Editor's note: Hank Zucker is president of Creative Research Systems, Petaluma, Calif.

"Level of significance" is a misleading term that many researchers do not fully understand. This article may help you understand the concept of statistical significance and the meaning of significance numbers.

In normal English, "significant" means important, while in statistics "significant" means probably true. A research finding may be true without being important. When statisticians say a result is "highly significant" they mean it is very probably true. They do not necessarily mean it is highly important.

Take a look at the table below. The bottom group of chi- (pronounced kie, like pie) squares shows two rows of figures. The figures of 0.07 and 24.37 are the chi-square statistics themselves. The meaning of the statistic depends on the exact numbers of rows and columns and the sample size and may be ignored for the purposes of this article. Interested readers may wish to consult a statistics text for a complete explanation. The second row contains values p = .795 and p = .001. These are the significance levels.

**TABLE 1: Do you buy Brand X gasoline? **

Area Type of Vehicle Driven

Total Center City Suburb Car Truck Van Compact

Unweighted base 713 361 352 247 150 44 180

50.6% 49.4% 34.6% 21.0% 6.2% 25.2%

Yes 428 215 213 131 74 29 131

60.0% 59.6% 60.5% 53.0% 49.3% 65.9% 72.8%

No 285 146 139 116 76 15 49

40.0% 40.4% 39.5% 47.0% 50.7% 34.1% 27.2%

Chi-square 0.07 24.37

p=.795 p=.001

Significance levels show you how probably true a result is. The most common level used to mean something is likely enough to be believed is 95 percent. This means that the finding has a 95 percent chance of being true. However, this value is also shown in a misleading way. No statistical package will show you "95 percent" or ".95" to indicate this level. Instead, it will show you ".05", meaning that the finding has a five percent (.05) chance of not being true, which is the same as a 95 percent chance of being true.

To find the significance level subtract the number shown from one. For example, a value of ".01" means there is a 99 percent (1 - .01 = .99) chance of it being true. In this table, there is a probably no difference in the purchase of Brand X gasoline by people in the city center and the suburbs, because p = .795 (i.e., there is only a 20.5 percent chance that the difference is true). In contrast, the high significance level (p = .001 or 99.9 percent) indicates there is very probably a genuine difference in purchasing Brand X gasoline by owners of different vehicles in the population from which this sample was drawn.

My company's cross tab program, the Survey System, uses significance levels in several statistical tests. In all cases, the p value tells you how likely something is not to be true. If a chi-square test shows p = .04, it means that there is a 96 percent (1 - .04 = 0.96) chance that the answers given by different groups in a banner really are different. If a t-test reports a probability of .07, it means that there is a 93 percent chance that the two means being compared would be truly different if you looked at the entire population.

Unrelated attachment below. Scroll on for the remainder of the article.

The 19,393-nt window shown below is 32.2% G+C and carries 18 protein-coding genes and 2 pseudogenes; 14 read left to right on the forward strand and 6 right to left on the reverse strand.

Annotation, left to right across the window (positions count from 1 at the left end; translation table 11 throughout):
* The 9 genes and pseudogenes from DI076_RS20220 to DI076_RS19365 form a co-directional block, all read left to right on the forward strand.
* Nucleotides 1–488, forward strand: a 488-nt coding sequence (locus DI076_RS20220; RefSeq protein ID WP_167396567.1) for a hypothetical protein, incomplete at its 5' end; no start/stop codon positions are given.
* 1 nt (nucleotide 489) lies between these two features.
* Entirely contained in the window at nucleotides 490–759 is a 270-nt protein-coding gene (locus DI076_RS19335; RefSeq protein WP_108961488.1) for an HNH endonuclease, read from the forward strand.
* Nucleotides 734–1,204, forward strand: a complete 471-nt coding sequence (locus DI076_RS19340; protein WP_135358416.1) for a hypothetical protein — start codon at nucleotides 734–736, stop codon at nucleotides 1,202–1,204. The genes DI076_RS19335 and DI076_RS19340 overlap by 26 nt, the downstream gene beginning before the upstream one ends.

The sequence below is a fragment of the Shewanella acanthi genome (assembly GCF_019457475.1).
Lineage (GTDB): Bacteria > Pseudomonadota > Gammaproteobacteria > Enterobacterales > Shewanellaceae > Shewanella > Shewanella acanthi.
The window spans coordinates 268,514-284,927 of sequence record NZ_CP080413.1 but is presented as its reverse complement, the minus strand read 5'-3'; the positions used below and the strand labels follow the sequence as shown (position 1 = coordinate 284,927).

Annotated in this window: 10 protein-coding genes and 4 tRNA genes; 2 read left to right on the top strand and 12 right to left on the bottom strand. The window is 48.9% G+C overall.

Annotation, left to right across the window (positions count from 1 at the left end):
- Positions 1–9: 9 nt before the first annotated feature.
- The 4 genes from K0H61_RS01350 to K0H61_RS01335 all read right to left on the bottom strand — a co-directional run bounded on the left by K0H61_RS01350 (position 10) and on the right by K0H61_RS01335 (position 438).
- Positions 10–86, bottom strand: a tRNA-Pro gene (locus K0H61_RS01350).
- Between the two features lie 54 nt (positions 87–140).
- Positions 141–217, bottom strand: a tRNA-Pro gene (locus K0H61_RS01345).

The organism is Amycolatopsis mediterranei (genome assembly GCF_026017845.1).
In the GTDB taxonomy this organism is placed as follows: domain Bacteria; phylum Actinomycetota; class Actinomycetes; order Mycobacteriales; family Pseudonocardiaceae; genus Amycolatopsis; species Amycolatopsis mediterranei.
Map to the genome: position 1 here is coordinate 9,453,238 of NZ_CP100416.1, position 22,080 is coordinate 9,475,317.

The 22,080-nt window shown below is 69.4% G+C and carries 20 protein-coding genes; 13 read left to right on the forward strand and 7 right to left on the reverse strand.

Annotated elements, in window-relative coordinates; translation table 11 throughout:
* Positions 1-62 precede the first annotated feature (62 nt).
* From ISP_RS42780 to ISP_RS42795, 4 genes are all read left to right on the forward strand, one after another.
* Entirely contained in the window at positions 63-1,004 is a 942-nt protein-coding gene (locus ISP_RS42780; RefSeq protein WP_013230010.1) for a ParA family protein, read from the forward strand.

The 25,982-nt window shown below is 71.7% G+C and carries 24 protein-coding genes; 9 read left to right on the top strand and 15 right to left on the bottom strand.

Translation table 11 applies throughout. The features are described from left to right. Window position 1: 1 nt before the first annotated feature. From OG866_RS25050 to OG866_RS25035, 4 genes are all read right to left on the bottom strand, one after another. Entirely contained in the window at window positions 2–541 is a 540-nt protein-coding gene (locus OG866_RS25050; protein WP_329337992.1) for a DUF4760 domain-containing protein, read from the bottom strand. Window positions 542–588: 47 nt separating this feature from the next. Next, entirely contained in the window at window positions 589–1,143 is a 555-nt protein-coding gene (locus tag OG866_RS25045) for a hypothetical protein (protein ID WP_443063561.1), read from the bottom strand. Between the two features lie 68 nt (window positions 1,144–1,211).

People sometimes think that the 95 percent significance level is sacred. If a test shows a .06 probability, it means that it has a 94 percent chance of being true. You can't be quite as sure about it as if it had a 95 percent chance of being true, but the odds still are that it is true. The 95 percent level comes from academic publications, where a theory usually has to have at least a 95 percent chance of being true to be considered worth reporting. In the business world if something has a 90 percent chance of being true (p = .1, it certainly can't be considered proven, but it may be better to act as if it were true rather than false.

If you do a large number of tests, false positive results are a problem. Remember that a 95 percent chance of something being true means there is a 5 percent chance of it being false. This means that of every 100 tests that show a significant at the 95 percent level, the odds are that five of them do so incorrectly. If you took a totally random, meaningless set of data and did 100 significance tests, the odds are that five test would be incorrectly reported significant. As you can see, the more tests you do, the more a problem these false positives are. You cannot tell which the false results are -- you just know they are there.

Limiting the number of tests to a small group chosen before the data is collected is one way to reduce the problem. If this isn't practical there are other ways of solving this problem. The best approach from a statistical point of view is to repeat the study and see if you get the same results. If something is statistically significant in two separate studies, it is probably true. In real life it is not usually practical to repeat a survey, but you can use the split halves technique of dividing your sample randomly into two halves and doing the tests on each. If something is significant in both halves, it is probably true. The main problem with this technique is that when you halve the sample size, a difference has to be larger to be statistically significant. This is because the margin of error in a sample increases as the sample size decreases.

A final common error is also important. Most significance tests assume you have a truly random sample. If your sample is not truly random, a significance test may overstate the accuracy of the results, because the test only considers random error. It cannot consider biases resulting from non-random error (for example a badly selected sample).

To summarize:

- "Significant" need not mean "important."
- Probability values should be read in reverse (1 - p).
- Too many significance tests will show some falsely significant relationships.
- Check your sampling procedure to avoid bias.